Welcome to our resource for MG Car Information.
MG MGF Technical - Engine air inlet temperature
|Thought I'd extract this from the side intakes thread - I've put the sensor of my outside air thermometer (which used to sit behind the front bumper, but I'm not likely to need a frost warning just now!) in the mouth of the engine air inlet. If you've not seen this, it's against the engine compartment rear bulkhead about halfway down from the top. As there've been numerous comments about the temperature in there and the advantages of getting the air from somewhere cooler, it seemed it would be interesting to see how hot it gets.|
So far, on one 10-mile run in 18-19 deg OAT I was getting around 35-36 deg at the inlet. It wasn't too sensitive to the amount of welly I was giving it, but a stiffish breeze onto the right hand side seemed to make the temperature go up a bit more.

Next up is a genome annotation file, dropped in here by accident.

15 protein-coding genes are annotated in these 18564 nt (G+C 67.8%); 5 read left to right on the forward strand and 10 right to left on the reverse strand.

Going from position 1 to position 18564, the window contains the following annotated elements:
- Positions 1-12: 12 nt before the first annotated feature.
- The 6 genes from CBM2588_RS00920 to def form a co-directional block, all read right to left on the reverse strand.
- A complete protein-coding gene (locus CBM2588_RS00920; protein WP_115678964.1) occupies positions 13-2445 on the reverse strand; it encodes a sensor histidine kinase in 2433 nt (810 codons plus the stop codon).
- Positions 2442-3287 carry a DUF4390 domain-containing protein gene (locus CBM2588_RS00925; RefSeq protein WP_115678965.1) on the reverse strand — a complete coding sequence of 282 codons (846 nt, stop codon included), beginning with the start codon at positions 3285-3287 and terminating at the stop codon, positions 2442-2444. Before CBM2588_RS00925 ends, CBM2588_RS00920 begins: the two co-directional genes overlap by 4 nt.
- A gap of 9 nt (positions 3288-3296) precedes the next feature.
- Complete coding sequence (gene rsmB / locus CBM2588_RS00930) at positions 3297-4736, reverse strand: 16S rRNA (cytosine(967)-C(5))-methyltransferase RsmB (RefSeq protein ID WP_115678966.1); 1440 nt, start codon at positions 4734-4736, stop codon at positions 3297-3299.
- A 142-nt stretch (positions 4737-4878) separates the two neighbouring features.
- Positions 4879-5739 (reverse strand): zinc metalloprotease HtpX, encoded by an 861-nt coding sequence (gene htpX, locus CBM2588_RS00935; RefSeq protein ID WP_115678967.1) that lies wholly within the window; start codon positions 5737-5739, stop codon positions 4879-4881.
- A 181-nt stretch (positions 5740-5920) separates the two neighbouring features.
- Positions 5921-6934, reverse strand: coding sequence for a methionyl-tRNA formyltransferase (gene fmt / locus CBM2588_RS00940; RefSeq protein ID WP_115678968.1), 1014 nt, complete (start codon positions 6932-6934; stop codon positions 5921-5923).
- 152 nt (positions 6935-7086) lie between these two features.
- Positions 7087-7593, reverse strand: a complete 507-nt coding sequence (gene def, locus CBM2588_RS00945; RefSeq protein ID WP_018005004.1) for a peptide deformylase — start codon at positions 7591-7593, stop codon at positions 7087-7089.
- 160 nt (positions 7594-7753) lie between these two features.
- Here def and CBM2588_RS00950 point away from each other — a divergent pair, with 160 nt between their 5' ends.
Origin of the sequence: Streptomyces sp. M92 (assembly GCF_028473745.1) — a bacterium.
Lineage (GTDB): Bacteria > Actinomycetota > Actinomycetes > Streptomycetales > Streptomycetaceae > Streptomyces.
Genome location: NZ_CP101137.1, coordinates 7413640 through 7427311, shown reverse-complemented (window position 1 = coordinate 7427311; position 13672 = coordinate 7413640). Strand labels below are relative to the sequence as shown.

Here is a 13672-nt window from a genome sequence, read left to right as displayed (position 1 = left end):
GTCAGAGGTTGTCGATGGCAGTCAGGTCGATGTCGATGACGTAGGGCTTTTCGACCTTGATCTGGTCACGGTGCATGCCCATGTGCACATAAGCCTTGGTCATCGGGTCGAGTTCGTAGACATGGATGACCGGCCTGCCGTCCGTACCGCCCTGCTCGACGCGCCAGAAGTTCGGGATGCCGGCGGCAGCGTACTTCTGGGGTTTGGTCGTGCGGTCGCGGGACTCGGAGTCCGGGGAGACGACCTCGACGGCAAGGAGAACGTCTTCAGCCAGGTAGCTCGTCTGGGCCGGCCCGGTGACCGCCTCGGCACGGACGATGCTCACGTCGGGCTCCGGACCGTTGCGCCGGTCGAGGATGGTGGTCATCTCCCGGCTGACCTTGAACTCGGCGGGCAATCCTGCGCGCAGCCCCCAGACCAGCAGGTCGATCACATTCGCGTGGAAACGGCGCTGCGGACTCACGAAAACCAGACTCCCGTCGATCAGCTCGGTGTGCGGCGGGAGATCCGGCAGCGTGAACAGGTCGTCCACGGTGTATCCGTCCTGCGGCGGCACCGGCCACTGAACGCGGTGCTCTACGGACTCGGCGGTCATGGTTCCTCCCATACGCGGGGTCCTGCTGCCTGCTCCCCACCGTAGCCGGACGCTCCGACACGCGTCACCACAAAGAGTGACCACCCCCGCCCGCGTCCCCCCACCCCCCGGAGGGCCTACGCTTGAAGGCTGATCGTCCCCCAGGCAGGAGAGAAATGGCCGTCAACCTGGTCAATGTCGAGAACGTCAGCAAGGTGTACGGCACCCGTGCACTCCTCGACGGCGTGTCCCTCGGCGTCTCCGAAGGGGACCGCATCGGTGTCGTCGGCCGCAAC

Today, another typical (!?) West of Scotland May day of up to about 20 deg I saw as much as 50 deg in the traffic on the way home, but mostly between 35 and 45 degrees.
That makes the air going in the hole 5-7% less dense than what's outside. A nice cool intake could give that sort of power boost, so worth investigating.
I'm tempted to try some lash-up scoops to see if they have an effect on their own without re-jigging the inlet ducting.
Has all this been tried before?
|M Cunningham 1|
|Not sure the indicated temperature would be particularly accurate, but the trend looks logical. Not sure where your density figure come from, but air at normal temperatures is unlikely to act as an ideal gas because of the water content. |
Roger P tried fitting an MR2 undertray which he said worked well. There was an inconclusive discussion about whether this might direct rain into the engine compartment as well.
This thread was discussed between 02/05/2007 and 03/05/2007
MG MGF Technical index
This thread is from the archive. The Live MG MGF Technical BBS is active now.